But and if ye suffer for righteousness" sake - Implying that though, in general, a holy character would constitute safety, yet that there was a possibility that they might suffer persecution. Compare the Matthew 5:10 note; II Timothy 3:12 note.
Happy are ye - Perhaps alluding to what the Saviour says in Matthew 5:10; "Blessed are they which are persecuted for righteousness" sake." On the meaning of the word happy or blessed, see the notes at Matthew 5:3. The meaning here is, not that they would find positive enjoyment in persecution on account of righteousness, but that they were to regard it as a blessed condition; that is, as a condition that might be favorable to salvation; and they were not therefore, on the whole, to regard it as an evil.
And be not afraid of their terror - Of anything which they can do to cause terror. There is evidently an allusion here to Isaiah 8:12-13; "Neither fear ye their fear, nor be afraid. Sanctify the Lord of hosts himself; and let him be your fear, and let him be your dread." See the notes at that passage. Compare Isaiah 51:12; Matthew 10:28. "Neither be troubled." With apprehension of danger. Compare the notes at John 14:1. If we are true Christians, we have really no reason to be alarmed in view of anything that can happen to us. God is our protector, and he is abundantly able to vanquish all our foes; to uphold us in all our trials; to conduct us through the valley of death, and to bring us to heaven. "All things are yours; whether Paul, or Apollos, or Cephas, or the world, or life, or death, or things present, or things to come," I Corinthians 3:21-22.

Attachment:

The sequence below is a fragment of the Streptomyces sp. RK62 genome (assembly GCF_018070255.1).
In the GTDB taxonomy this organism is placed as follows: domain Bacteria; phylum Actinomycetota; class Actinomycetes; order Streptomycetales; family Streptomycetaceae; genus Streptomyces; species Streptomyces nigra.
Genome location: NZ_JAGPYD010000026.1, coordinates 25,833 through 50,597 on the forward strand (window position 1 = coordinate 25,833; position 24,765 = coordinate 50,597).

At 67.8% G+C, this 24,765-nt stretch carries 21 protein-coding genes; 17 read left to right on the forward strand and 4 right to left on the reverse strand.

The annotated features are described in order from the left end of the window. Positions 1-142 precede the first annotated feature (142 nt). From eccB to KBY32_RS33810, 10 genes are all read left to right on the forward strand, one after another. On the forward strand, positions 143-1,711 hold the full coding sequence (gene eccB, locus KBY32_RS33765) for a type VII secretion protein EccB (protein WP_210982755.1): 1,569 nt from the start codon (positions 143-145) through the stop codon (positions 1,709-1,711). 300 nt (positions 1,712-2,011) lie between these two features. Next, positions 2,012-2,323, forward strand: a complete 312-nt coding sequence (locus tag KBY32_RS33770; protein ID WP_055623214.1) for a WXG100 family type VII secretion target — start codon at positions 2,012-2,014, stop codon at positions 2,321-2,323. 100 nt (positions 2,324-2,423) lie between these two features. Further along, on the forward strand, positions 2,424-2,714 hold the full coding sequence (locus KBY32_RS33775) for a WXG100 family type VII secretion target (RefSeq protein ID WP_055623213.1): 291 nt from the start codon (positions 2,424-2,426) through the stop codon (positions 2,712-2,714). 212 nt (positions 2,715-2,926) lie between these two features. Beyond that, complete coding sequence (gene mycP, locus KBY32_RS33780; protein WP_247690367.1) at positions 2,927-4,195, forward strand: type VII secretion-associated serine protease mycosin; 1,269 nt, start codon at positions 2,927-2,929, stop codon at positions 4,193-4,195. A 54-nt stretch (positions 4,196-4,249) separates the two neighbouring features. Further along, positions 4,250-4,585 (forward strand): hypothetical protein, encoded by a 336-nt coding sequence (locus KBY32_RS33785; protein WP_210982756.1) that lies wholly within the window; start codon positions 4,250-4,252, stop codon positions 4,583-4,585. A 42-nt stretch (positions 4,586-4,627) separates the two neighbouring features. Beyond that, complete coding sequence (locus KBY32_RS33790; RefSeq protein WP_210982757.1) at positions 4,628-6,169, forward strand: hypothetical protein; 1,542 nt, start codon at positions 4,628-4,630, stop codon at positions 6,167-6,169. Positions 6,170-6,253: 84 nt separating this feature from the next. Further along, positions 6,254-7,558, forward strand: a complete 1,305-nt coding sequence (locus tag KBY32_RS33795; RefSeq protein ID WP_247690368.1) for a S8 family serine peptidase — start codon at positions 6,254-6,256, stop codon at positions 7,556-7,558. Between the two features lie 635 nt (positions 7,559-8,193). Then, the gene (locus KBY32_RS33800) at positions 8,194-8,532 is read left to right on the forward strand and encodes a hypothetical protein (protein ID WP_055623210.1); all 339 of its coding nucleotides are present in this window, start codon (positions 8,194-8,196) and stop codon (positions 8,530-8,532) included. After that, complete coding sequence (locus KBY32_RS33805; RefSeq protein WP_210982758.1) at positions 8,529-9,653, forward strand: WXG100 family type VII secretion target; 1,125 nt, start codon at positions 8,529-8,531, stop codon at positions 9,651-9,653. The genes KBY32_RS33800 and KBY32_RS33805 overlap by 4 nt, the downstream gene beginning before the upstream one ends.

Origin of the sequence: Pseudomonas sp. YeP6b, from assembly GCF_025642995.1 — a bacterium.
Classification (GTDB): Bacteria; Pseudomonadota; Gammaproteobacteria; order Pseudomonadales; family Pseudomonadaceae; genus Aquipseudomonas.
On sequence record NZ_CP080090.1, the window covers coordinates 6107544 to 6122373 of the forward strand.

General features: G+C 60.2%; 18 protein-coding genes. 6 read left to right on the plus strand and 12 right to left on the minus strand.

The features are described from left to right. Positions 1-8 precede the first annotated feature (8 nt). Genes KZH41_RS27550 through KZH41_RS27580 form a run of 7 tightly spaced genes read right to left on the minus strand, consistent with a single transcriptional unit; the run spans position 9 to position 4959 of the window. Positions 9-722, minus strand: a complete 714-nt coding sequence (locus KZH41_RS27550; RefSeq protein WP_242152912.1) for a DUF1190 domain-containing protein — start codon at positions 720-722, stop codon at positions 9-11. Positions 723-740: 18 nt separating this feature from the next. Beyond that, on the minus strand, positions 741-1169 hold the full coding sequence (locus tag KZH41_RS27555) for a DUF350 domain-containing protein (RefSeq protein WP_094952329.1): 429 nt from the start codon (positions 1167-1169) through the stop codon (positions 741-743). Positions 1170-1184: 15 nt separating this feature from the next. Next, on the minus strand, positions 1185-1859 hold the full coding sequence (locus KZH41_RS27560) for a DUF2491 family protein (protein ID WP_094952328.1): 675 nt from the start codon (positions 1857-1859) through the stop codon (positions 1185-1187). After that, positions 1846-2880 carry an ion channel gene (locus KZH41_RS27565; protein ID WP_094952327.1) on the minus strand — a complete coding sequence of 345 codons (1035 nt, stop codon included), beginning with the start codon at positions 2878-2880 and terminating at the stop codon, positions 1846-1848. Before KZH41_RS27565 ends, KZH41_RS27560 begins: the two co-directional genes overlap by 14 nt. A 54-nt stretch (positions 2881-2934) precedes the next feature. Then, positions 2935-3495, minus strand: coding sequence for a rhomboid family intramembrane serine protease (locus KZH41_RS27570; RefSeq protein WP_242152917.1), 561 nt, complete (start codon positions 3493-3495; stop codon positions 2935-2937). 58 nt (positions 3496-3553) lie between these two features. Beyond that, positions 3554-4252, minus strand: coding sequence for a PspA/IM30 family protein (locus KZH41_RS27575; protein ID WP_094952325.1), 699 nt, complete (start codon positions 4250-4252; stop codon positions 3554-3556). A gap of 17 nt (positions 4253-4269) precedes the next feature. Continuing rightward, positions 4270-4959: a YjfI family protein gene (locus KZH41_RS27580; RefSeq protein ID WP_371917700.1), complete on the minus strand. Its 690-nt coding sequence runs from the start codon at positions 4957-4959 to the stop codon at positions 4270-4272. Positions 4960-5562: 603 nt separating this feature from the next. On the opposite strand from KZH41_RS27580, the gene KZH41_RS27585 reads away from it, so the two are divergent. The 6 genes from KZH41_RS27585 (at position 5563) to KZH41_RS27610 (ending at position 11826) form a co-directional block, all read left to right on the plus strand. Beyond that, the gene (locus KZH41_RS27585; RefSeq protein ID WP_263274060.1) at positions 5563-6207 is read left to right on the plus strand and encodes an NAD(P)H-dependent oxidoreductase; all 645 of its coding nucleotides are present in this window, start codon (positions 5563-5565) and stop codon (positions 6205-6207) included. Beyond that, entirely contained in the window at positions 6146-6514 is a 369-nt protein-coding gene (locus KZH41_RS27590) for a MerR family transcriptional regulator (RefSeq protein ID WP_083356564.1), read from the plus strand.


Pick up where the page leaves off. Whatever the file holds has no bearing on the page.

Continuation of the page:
Other Barnes' Notes entries containing 1 Peter 3:14:
1 Peter 4:15
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